Every time there is a natural disaster — here in the United States or elsewhere — generous Americans rise to the occasion to help through volunteering and/or donating toward nonprofits who are dedicated to helping families recover.
Unfortunately, every time, there are a handful of scam artists and other unscrupulous people who pounce on the opportunity to take advantage of that good will to enrich themselves.
Georgia Secretary of State Brian Kemp has issued a statement warning people to get to know charities and nonprofits before giving to them, especially if they call you to solicit your donations by phone.
“There are several helpful resources that will help you verify the existence of a charity and make sure your contribution will reach Louisiana’s flood victims in a meaningful way.” — Georgia Secretary of State Brian Kemp
“When a catastrophe of this nature occurs, con artists seize the opportunity to prey on donors by holding themselves out as legitimate charitable organizations,” Secretary Kemp stated in the release. “Do not be fooled by these scams. There are several helpful resources that will help you verify the existence of a charity and make sure your contribution will reach Louisiana’s flood victims in a meaningful way.”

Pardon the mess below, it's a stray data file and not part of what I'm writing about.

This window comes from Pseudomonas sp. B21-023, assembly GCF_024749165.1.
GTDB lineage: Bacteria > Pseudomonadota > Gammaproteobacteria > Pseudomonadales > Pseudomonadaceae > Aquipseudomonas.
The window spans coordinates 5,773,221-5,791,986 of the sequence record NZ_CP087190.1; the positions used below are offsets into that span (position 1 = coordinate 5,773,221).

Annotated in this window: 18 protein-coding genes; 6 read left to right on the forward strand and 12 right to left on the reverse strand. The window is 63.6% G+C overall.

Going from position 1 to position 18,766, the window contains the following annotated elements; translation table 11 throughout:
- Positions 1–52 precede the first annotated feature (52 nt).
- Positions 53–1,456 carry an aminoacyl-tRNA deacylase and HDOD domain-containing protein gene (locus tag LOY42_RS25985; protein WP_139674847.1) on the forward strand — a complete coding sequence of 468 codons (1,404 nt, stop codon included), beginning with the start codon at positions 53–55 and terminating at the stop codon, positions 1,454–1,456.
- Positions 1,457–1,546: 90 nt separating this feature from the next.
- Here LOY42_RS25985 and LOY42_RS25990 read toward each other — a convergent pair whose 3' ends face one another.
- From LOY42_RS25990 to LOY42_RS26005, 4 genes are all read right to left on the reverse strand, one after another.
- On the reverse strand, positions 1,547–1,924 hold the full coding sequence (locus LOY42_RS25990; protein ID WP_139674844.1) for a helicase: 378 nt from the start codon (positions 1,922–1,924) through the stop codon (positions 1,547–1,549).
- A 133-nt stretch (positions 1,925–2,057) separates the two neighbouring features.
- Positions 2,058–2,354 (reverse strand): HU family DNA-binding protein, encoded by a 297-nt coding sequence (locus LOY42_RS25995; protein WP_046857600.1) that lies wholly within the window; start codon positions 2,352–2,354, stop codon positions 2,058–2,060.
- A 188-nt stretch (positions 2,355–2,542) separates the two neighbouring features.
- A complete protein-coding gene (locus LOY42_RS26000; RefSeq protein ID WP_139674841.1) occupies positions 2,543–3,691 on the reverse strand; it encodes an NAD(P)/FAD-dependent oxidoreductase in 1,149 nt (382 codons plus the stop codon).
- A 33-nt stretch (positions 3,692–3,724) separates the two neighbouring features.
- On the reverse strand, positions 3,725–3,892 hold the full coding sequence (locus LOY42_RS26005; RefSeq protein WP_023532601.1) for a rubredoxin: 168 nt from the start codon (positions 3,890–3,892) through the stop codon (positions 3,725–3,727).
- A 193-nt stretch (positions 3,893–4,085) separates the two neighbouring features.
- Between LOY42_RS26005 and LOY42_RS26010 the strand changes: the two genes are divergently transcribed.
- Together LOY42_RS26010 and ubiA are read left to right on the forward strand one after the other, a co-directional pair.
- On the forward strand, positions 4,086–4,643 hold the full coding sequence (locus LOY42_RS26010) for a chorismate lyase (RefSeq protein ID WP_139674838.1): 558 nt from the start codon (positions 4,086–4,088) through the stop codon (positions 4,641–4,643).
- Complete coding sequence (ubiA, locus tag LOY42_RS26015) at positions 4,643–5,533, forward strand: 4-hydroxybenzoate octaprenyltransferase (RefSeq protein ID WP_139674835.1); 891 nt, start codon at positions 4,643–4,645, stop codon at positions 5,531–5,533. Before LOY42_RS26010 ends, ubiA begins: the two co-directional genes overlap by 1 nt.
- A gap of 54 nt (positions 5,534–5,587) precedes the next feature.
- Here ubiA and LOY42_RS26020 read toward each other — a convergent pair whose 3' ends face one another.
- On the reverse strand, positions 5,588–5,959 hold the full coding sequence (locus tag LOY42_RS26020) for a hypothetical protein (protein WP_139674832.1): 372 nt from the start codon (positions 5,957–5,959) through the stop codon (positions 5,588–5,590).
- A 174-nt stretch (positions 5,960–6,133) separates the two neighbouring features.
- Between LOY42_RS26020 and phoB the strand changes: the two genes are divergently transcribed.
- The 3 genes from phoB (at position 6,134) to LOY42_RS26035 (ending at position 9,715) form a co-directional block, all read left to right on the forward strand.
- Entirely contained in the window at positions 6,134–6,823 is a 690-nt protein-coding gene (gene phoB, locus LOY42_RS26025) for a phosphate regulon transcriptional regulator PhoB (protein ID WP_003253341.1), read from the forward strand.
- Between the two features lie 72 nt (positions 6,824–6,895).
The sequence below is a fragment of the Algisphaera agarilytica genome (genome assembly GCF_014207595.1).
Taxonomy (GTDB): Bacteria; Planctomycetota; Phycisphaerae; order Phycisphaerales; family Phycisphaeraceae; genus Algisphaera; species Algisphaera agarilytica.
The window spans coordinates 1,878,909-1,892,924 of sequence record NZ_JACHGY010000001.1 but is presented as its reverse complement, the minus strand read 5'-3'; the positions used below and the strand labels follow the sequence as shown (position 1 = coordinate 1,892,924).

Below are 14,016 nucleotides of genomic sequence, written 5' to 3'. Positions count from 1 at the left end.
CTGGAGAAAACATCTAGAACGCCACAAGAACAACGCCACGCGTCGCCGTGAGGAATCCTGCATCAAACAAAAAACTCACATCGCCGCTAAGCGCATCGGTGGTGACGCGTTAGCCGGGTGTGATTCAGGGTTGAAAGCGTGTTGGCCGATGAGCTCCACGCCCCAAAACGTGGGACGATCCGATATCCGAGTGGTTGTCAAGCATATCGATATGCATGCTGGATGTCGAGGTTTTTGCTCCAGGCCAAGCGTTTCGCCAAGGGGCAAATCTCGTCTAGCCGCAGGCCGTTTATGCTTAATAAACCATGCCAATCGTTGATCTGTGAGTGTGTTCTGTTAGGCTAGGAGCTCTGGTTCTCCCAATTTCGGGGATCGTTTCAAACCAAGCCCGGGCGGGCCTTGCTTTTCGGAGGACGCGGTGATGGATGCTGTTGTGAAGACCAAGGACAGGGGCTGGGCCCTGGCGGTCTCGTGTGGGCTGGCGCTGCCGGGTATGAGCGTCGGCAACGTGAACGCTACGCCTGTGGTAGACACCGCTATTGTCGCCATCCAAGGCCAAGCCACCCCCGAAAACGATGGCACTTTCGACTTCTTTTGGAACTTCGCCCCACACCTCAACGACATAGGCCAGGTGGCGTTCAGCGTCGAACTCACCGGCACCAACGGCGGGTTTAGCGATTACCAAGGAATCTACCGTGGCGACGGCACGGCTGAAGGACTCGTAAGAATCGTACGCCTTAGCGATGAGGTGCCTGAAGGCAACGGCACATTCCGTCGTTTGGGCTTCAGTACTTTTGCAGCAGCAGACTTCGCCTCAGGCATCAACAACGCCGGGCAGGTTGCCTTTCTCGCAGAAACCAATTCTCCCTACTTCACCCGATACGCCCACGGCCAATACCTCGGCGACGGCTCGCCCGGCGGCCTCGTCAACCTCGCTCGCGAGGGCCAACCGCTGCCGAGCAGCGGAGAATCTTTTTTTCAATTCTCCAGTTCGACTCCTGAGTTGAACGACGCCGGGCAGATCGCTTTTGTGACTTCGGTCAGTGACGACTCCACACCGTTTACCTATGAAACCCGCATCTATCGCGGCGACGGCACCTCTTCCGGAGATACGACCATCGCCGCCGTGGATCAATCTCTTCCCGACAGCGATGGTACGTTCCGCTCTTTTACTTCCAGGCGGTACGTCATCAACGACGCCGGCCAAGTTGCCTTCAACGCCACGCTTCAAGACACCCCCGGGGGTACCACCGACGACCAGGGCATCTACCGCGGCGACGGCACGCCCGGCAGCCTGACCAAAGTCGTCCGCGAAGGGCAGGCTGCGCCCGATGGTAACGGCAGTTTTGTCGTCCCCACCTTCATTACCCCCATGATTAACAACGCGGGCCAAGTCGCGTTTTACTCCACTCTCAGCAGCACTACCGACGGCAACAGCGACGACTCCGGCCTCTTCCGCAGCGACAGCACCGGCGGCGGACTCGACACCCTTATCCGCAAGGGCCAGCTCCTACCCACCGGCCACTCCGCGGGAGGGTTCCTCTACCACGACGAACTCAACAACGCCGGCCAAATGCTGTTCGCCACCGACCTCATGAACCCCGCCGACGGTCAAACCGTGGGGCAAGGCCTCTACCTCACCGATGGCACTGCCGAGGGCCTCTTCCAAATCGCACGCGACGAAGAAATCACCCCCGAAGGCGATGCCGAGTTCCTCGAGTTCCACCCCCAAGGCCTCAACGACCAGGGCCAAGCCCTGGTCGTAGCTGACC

Among them are GuideStar, which evaluates nonprofits’ transparency and the Better Business Bureau’s Wise Giving Alliance, which evaluates numerous standards.of accountability. The Fuller Center has received the Gold Level for transparency from GuideStar (click here to see the GuideStar report) and meets all 20 standards from the BBB’s Wise Giving Alliance (click here for the BBB report on The Fuller Center).
We encourage you to examine nonprofits closely before you give — and we invite you to take a closer look at The Fuller Center for Housing, which has two covenant partners in flooded areas of Louisiana already busy helping residents pick up the pieces from this month’s disaster.